Have you ever wondered why planets are round? Well, they are born in disks around young stars. These disks consist of gas, dust, and leftovers that remain when a star is formed. But why do planets have a round shape? Let's discover together why protoplanetary disks are the birthplaces of round planets.
How disks around stars form:
When a new star is born, a large cloud of gas and dust collapses due to gravity. As this happens, the gas begins to rotate, similar to a spinning top. This rotating gas forms a flat disk around the young star, much like a pancake on a plate.
The round formation of planets:
The round formation of planets has everything to do with the way matter behaves in the protoplanetary disk. The disk consists of a vast number of particles attracted to each other by gravity. Due to this gravitational attraction, the particles start to clump together and gather.
Balance between gravity and rotational motion:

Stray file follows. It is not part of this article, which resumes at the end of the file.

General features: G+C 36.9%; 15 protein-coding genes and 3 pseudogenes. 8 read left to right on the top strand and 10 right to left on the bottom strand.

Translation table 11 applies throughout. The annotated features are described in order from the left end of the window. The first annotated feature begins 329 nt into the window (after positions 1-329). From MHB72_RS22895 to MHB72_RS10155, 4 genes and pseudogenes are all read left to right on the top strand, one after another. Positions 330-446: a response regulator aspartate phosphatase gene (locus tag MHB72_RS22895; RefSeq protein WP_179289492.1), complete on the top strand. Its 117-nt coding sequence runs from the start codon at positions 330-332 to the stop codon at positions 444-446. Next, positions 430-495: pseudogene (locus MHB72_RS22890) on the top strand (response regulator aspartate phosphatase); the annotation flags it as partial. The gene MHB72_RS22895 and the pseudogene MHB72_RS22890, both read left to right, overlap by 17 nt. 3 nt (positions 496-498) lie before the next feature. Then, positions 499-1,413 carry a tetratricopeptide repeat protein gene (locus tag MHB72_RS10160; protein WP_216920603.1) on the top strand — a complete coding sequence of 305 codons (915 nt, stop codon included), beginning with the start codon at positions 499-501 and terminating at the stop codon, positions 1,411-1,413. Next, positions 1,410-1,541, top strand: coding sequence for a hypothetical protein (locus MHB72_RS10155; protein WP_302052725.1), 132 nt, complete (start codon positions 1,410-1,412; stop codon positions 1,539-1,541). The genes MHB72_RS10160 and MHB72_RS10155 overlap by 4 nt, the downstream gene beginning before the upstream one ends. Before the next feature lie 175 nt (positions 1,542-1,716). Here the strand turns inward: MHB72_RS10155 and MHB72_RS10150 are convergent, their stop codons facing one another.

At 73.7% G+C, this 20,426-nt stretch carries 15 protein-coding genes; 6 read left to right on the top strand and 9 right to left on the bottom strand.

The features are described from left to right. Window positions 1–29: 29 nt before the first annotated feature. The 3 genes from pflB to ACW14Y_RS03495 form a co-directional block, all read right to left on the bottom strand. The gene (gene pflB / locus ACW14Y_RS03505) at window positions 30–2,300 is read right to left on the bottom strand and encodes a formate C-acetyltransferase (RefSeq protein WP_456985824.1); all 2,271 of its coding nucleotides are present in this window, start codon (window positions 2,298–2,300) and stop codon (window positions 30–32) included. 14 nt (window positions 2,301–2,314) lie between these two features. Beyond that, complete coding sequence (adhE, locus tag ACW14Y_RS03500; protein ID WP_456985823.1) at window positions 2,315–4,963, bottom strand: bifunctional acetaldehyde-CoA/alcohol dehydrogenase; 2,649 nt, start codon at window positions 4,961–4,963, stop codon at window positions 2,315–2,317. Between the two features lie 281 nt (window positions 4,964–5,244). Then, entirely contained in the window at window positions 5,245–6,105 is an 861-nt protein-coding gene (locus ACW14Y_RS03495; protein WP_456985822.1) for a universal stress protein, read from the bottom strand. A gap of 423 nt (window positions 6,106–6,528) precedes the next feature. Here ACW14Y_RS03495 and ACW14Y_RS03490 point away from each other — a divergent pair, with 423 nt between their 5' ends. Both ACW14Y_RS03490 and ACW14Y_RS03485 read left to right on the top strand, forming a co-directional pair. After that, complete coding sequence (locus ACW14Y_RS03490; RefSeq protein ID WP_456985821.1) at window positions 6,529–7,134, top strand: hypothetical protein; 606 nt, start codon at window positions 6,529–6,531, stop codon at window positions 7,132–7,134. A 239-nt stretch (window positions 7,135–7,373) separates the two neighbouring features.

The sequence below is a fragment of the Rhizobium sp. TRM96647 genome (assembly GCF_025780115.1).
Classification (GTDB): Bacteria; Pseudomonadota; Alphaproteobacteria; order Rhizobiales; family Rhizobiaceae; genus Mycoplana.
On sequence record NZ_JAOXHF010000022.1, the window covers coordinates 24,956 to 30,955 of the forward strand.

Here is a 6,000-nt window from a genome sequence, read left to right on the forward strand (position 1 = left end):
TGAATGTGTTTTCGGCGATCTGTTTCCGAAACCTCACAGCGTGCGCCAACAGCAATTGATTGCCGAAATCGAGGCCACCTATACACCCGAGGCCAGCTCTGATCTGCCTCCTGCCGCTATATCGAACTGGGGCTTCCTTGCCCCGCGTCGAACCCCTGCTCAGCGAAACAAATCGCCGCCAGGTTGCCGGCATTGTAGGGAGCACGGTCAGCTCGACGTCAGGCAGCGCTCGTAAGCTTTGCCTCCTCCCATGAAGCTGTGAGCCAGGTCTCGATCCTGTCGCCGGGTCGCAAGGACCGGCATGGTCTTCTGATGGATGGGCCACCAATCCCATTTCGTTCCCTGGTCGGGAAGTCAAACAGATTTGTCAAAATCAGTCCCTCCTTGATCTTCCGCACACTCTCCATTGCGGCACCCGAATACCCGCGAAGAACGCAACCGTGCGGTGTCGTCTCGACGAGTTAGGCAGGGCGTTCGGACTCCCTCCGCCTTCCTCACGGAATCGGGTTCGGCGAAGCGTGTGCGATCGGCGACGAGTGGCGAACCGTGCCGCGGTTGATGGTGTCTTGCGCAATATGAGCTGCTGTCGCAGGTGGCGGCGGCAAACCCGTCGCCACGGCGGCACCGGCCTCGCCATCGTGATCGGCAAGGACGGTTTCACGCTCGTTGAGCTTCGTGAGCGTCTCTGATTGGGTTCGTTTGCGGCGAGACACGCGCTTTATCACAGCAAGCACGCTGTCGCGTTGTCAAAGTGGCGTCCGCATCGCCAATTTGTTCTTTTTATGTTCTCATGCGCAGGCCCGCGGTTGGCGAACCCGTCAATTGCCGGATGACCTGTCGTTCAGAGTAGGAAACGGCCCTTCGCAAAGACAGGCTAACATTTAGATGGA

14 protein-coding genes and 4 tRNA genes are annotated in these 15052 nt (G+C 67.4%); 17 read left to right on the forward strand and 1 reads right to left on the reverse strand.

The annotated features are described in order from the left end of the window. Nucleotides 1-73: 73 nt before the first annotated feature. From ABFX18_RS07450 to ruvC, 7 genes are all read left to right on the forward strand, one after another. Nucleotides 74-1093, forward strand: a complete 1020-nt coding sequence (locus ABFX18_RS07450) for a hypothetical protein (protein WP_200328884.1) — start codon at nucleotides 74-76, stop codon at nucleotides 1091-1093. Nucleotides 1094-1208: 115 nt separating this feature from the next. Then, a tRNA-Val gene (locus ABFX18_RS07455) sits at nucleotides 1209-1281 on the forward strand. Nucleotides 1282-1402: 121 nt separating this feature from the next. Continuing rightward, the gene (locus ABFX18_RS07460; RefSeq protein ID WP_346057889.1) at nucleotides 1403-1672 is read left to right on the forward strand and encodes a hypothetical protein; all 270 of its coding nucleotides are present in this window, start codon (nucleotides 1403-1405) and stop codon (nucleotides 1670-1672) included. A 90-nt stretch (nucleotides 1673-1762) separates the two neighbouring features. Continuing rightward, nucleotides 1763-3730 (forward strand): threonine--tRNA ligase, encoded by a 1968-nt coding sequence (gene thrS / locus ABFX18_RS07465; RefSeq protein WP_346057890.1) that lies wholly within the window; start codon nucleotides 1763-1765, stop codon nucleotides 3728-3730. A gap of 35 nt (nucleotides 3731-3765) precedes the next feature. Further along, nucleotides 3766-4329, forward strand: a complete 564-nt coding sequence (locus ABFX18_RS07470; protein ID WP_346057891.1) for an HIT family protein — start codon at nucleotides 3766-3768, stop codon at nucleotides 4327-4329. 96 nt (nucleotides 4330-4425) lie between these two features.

Within the protoplanetary disk, there is a balance between the gravitational attraction and the rotational motion of the gas and dust. The rotating motion of the material pushes it outward, while gravity pulls it back towards the center. This creates an equilibrium, allowing the material to distribute evenly throughout the disk.
Growth into a round shape:
As the planets in the protoplanetary disk begin to grow, this balance between gravity and rotational motion remains significant. The larger aggregates of matter also maintain their round shape because of this balance. This means that as a protoplanet grows, it develops its own gravity and eventually takes on the form of a sphere.
Round planets in the universe:
The round shape of planets, therefore, results from the equilibrium between gravity, pulling towards the center, and centrifugal forces caused by the rotational motion. This ensures that matter is evenly distributed across the surface of the planet, resulting in a spherical structure. Other objects in the universe, such as moons and asteroids, can also assume round shapes if they are large enough to overcome their own gravity and become spherical.